It’s no longer a question: Americans HAVE lost control of the political process and the ruling elite couldn’t care less

( This year’s presidential election cycle is historic for a number of good reasons, but it ultimately will be remembered for a very bad one: It will become the election cycle where most Americans will finally realize the two primary political parties have completely hijacked the presidential nomination process.

For the Republicans, this fact was laid bare last week, as the new, new, new GOP establishment pick, Sen. Ted Cruz of Texas, won all the delegates in the state of Colorado without a single resident of the state casting a ballot.

How is that possible? Last August, the Denver Post reported, the state Republican Party voted to cancel its caucus “after party leaders approved a little-noticed shift that may diminish the state’s clout in the most open nomination contest in the modern era.”

“The move makes Colorado the only state so far to forfeit a role in the early nomination process, according to political experts, but other caucus states are still considering how to adapt to the new rule,” the paper reported further.

“It takes Colorado completely off the map” in the primary season, said Ryan Call, a former state GOP chairman.

In February, the Post, in an editorial, took the state party elders to task for making the change:

GOP leaders have never provided a satisfactory reason for forgoing a presidential preference poll, although party chairman Steve House suggested on radio at one point that too many Republicans would otherwise flock to their local caucus.

Imagine that: party officials fearing that an interesting race might propel thousands of additional citizens to participate. But of course that might dilute the influence of elites and insiders. You can see why that could upset the faint-hearted. …

It’s bad enough the two parties in Colorado don’t have presidential primaries in which many more voters would participate. The caucuses already limit participation to a narrow slice of the electorate. But the fact that the Republican leadership then took matters a step further and deprived even that narrow slice of voters a voice in one of the most competitive, consequential political nominations in memory – and perhaps in history – is mindboggling.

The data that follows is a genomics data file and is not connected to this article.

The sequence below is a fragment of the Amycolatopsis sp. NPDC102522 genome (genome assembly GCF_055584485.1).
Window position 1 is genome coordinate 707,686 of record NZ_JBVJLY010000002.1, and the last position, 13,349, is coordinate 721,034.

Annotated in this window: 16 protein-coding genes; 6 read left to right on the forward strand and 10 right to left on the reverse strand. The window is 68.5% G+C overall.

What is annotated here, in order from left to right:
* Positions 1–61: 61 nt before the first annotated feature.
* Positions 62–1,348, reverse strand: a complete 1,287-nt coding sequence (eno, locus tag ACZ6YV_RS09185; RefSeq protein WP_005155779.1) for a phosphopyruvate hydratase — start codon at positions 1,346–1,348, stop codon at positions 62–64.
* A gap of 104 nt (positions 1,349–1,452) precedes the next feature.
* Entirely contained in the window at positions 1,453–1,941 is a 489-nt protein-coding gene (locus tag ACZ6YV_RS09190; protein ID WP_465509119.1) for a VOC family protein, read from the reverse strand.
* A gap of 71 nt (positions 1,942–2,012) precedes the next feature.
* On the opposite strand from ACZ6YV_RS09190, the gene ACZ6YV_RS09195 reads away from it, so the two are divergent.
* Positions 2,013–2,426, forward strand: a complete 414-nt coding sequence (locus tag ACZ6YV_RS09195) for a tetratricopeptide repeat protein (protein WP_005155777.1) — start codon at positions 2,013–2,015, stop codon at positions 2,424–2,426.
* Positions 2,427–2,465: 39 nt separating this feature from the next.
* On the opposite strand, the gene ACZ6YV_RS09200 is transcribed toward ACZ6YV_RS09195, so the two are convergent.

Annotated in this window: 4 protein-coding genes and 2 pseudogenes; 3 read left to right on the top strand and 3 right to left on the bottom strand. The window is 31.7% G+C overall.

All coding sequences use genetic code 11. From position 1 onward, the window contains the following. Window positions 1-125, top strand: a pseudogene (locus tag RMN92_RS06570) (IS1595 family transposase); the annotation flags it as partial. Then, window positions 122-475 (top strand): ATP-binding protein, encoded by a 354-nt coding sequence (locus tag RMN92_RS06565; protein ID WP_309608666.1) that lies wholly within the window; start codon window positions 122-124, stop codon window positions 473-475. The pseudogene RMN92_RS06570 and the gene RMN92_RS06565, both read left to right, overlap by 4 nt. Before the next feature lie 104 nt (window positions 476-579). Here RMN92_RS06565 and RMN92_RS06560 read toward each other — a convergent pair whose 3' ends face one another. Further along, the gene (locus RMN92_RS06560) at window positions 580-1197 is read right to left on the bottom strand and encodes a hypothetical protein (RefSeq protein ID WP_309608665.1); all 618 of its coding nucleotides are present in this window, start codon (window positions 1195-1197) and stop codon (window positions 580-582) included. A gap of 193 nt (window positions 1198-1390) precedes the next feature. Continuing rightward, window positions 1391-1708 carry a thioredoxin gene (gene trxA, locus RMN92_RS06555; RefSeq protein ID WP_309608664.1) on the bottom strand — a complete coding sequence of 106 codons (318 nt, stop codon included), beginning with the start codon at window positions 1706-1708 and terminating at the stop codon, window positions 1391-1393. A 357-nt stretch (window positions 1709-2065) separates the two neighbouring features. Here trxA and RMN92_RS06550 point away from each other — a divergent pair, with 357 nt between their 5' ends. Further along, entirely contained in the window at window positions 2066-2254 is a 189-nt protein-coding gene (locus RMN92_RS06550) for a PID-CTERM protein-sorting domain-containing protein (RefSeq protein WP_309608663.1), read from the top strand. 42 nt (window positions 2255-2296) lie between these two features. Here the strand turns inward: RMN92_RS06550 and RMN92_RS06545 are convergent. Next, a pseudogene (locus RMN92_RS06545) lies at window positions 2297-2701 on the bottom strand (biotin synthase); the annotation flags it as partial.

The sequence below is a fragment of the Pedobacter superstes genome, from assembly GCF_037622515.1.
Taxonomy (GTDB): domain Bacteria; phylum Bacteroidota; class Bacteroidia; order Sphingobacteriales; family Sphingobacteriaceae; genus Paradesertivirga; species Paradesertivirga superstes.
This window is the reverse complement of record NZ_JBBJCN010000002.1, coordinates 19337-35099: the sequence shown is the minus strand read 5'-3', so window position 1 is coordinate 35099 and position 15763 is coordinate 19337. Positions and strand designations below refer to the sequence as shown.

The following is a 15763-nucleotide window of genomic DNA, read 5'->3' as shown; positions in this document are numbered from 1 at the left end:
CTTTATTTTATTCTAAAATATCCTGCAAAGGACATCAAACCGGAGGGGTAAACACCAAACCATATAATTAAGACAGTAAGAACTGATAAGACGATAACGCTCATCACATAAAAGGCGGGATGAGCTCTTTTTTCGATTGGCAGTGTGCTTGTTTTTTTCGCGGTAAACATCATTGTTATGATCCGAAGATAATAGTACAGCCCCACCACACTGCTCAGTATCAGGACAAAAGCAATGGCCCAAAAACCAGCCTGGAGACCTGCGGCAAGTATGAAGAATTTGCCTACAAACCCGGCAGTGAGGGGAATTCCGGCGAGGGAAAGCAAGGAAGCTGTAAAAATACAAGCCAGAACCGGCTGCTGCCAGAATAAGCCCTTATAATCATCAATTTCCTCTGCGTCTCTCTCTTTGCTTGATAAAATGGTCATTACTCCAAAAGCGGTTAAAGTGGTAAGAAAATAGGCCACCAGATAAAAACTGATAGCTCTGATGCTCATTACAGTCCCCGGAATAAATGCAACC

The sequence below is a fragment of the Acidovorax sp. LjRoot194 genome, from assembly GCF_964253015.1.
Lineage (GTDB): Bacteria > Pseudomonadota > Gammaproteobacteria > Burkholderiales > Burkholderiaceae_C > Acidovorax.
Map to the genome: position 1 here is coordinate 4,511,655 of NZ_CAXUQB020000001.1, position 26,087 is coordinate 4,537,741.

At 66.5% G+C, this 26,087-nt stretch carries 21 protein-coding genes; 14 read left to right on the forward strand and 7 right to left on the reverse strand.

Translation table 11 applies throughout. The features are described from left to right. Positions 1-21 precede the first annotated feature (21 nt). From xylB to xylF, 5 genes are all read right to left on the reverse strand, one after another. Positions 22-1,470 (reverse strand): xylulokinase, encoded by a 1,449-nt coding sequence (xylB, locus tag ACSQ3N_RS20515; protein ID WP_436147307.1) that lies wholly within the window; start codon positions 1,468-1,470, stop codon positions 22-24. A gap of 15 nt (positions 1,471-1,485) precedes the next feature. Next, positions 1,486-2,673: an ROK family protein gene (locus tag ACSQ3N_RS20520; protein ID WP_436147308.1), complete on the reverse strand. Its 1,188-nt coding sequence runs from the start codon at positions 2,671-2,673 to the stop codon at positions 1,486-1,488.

Of course, the Democrats are anything but blameless. As the New York Post reported over the weekend, socialist Sen. Bernie Sanders of Vermont has been kicking rival Hillary Clinton’s booty, in a series of contests over the past month, winning seven of eight – but because of the Democratic Party’s corrupt “super delegate” system – a large number of voting delegates who are essentially free to pick who they want, regardless of voter turnout – Sanders keeps falling further behind a rival whose campaign is so listless she is unable to fill even small venues.

Wyoming’s caucus last week is a classic example, as noted by the NY Post:

The Vermont senator took ­Wyoming by an impressive 12 percentage-point margin in statewide caucuses, beating Hillary Clinton 56-44 percent.

But under the Democratic Party’s oddball delegate system, Sanders’ winning streak — he has won seven out of the past eight contests — counts for little. 

In fact, despite his win, he splits Wyoming’s 14 pledged delegates 7 to 7 under the caucus calculus.

Clinton, meanwhile, also gets the state’s four superdelegates — who had already pledged their allegiance to her in January. So despite “losing,” she triumphs 11-7 in the delegate tally.

For his part, the GOP frontrunner, billionaire businessman Donald Trump, has Colorado – and the GOP establishment – pegged.

“I’ve gotten millions … of more votes than [Sen. Ted] Cruz, and I’ve gotten hundreds of delegates more, and we keep fighting, fighting, fighting, and then you have a Colorado where they just get all of these delegates, and it’s not [even] a system,” he said Monday on “Fox & Friends.” “There was no voting. I didn’t go out there to make a speech or anything. There’s no voting.”

Continuing, Trump talked about how preferred candidates win delegates these days: “They offer them trips — they offer them all sorts of things, and you’re allowed to do that,” Trump said, of the method by which some woo delegates. “I mean, you’re allowed to offer trips, and you can buy all these votes. What kind of a system is this? Now, I’m an outsider, and I came into the system and I’m winning the votes by millions of votes. But the system is rigged. It’s crooked.”

Crooked is an apt description, but really it’s an understatement. What is obvious by the way in which both parties have Gerry-rigged the primary and caucus process is that the establishment can manipulate it at any point during an election cycle to get the outcome they want. For Democrats it’s the pre-pledged “super delegate” vote (of the 500 super delegates who have announced who they are supporting, 469 have pledged for Clinton, even though she’s losing contest after contest); for the Republicans, this year, it is the likelihood of a contested convention, in which no candidate gets the requisite 1,237 delegates on the first ballot and which the party elders are very likely planning to “install” a hand-picked candidate who either has not campaigned for president at all or who has already lost and is sitting on the sidelines (or in the case of Mitt Romney, a two-time loser).

Who gets hurt in all this? The American people, of course.

It’s bad enough to merely believe we’ve lost control of our political process; it is angering beyond words to have our suspicions confirmed, however. Where we go from here is anybody’s guess, but you can bet one thing is certain: Party elites may not want us to go away mad, they just want us to go away.

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Denver Post

New York Post is part of the USA Features Media network.




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